Learning from Collections: From Stone Carver to Lawyer
June 19, 2012
In 2010, the National Mall and Memorial Parks obtained new information about a set of masonry tools exhibited in the Lincoln Memorial. These tools belonged to Anthony LaManna, an Italian immigrant, who came to America through Ellis Island in 1904. From a family of stone cutters, he aspired to be an artist. During the construction of the Lincoln Memorial, 1914-1922, LaManna was hired as a stone carver to work on the lettering of Lincoln's Gettysburg Address inscribed on the southern interior wall of the chamber. His family, who originally donated LaManna's tools to National Mall and Memorial Parks, recently sent a copy of his autobiography, a short document reflecting on his life experiences.
In his autobiography, LaManna wrote about his time working at the Lincoln Memorial and how it changed the path of his life."I had no more idea of studying law than the man on the moon, until I started working in the Lincoln Memorial," LaManna wrote.
"At that time, being interested in psychic phenomena, I was often wondering if the spirit of Lincoln was not around in the building watching me carving his Gettysburg Address on one of the panels. It is needless to say that by the time I finished I had memorized it word for word. There was a deep feeling of pride connected with the carving of that address. And that was the knowledge that my father, a stone cutter, fought under Garibaldi, the great Italian liberator, and I also a stone cutter was carving the Gettysburg Address of the great American emancipator."
Inspired by his work, and uncertain of his future as an artist, LaManna envisioned educating himself as a lawyer.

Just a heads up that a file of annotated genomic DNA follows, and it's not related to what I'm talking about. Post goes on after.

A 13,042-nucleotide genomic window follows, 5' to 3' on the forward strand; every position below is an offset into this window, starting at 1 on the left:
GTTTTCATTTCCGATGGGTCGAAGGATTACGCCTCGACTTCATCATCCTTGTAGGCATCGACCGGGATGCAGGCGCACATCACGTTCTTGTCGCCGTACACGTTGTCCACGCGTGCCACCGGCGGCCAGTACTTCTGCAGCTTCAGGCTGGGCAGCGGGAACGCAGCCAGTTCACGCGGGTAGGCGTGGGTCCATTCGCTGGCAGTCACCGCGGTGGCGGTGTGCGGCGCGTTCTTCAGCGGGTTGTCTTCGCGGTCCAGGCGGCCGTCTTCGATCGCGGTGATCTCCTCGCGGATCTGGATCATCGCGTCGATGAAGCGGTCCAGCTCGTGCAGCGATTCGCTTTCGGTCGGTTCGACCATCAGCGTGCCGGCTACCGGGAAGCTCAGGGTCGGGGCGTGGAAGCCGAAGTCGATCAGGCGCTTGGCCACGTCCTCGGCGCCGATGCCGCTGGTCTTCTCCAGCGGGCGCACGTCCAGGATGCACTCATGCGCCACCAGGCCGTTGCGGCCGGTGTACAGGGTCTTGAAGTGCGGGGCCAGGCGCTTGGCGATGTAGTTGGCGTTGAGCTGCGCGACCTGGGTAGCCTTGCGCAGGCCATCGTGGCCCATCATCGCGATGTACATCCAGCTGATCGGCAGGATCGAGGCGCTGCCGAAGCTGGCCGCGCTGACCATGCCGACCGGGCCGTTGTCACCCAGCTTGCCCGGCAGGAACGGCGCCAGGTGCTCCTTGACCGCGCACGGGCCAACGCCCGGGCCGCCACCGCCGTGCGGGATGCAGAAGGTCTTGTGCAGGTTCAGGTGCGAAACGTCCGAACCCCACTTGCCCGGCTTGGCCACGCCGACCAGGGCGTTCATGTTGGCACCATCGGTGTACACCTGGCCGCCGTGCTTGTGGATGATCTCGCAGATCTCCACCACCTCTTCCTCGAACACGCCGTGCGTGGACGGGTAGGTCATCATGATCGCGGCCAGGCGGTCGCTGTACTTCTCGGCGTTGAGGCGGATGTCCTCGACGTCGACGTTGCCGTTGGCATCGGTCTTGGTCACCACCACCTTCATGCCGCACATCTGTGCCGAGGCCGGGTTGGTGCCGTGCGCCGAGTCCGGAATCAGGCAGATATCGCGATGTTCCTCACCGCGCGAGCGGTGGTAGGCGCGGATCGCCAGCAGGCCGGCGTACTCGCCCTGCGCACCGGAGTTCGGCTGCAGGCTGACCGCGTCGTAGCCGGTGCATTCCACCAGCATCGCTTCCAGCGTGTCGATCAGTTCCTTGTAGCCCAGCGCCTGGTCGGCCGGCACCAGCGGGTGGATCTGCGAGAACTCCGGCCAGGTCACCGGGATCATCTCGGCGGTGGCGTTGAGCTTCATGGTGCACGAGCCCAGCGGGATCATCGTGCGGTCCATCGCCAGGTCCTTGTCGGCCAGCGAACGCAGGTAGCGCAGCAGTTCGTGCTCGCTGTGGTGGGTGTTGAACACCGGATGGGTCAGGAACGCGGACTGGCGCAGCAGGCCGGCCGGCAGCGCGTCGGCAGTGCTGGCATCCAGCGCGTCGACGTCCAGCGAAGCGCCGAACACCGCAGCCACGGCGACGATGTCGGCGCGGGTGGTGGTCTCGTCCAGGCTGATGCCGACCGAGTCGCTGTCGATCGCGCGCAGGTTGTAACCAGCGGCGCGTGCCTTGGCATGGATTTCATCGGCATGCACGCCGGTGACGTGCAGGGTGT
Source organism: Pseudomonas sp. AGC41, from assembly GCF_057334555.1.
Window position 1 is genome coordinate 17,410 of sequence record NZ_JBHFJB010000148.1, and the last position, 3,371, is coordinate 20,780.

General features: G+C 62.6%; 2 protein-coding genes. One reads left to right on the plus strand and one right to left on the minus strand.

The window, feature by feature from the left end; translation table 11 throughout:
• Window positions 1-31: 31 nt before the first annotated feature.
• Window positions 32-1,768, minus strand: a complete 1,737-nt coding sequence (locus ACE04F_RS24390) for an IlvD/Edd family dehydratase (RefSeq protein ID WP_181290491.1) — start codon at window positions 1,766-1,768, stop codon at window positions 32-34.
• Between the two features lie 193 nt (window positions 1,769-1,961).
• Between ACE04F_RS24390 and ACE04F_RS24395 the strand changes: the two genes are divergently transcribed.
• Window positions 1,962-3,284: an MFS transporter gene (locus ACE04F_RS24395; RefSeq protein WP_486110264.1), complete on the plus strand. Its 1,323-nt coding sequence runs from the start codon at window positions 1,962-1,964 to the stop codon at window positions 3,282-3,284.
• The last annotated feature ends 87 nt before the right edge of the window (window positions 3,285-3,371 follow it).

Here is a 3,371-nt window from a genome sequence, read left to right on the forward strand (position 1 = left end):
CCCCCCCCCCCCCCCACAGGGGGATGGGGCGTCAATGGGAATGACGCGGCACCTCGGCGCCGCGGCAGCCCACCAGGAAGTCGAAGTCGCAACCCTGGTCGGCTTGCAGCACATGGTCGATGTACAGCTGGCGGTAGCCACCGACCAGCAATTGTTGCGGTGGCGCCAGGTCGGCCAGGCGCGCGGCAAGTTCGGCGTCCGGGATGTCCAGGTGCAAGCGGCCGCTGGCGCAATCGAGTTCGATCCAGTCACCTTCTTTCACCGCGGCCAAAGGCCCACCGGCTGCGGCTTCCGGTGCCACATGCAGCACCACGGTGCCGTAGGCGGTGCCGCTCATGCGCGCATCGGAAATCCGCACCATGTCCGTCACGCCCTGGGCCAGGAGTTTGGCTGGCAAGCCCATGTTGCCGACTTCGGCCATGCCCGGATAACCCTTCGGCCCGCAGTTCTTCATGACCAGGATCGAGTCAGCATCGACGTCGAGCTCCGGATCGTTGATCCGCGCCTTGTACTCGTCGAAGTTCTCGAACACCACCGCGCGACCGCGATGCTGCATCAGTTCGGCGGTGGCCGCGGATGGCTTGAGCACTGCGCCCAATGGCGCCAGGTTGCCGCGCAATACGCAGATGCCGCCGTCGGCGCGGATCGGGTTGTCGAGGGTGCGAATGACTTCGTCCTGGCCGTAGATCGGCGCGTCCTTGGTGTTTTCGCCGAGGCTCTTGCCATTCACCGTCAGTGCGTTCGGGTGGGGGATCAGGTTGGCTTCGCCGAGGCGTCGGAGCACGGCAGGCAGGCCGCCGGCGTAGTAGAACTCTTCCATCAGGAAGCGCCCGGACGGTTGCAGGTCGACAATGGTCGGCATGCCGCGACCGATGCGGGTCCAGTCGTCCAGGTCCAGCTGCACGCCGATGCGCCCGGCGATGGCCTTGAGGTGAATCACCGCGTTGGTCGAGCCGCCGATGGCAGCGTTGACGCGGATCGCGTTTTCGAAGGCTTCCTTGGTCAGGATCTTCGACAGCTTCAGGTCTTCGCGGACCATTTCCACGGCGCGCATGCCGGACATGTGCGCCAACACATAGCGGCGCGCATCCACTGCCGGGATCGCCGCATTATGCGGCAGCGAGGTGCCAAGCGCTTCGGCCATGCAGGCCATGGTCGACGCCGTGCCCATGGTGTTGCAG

"And it was in one of these spurts of enthusiasm that with a piece of chalk, nursing an impossibility in a career as an artist, that I wrote on the wall, 'Anthony LaManna, Attorney and Counselor at Law.' Six years later, after discharge from military service, and upon completion of a post-graduate course in law, I passed the bar examination and I was admitted to practice in the Supreme Court of the District of Columbia, Washington, DC."
Beyond his personal story, LaManna's autobiography revealed another interesting connection. LaManna's autobiography frequently mentions his patron, "Mr. B." Mr. B. is likely Earnest Bairstow, under whom LaManna came to work on the Lincoln Memorial. Earnest Bairstow was the architectural sculptor contracted to work on the exterior carvings and much of the interior lettering. According to the oral histories from Earnest Bairstow's family, Anthony LaManna's name appears in Ernest Bairstow's address book, still in his granddaughter's possession. All of LaManna's tools on exhibit have "A LaManna" printed on them, except one which reads "E. Bairstow." Connections like these inspire us to pursue future discoveries and increase our understanding of the museum collections.
Anthony LaManna's tools are currently on exhibit in the lower level of the Lincoln Memorial. For more information about the museum collections of National Mall and Memorial Parks, visit our website at www.nps.gov/nama/historyculture/collections.htm
Did You Know?
Frank Gaylord's 19 stainless steel statues at the Korean War Veterans Memorial are each seven feet tall, and depict Army, Marines, Air Force, and Navy servicemen.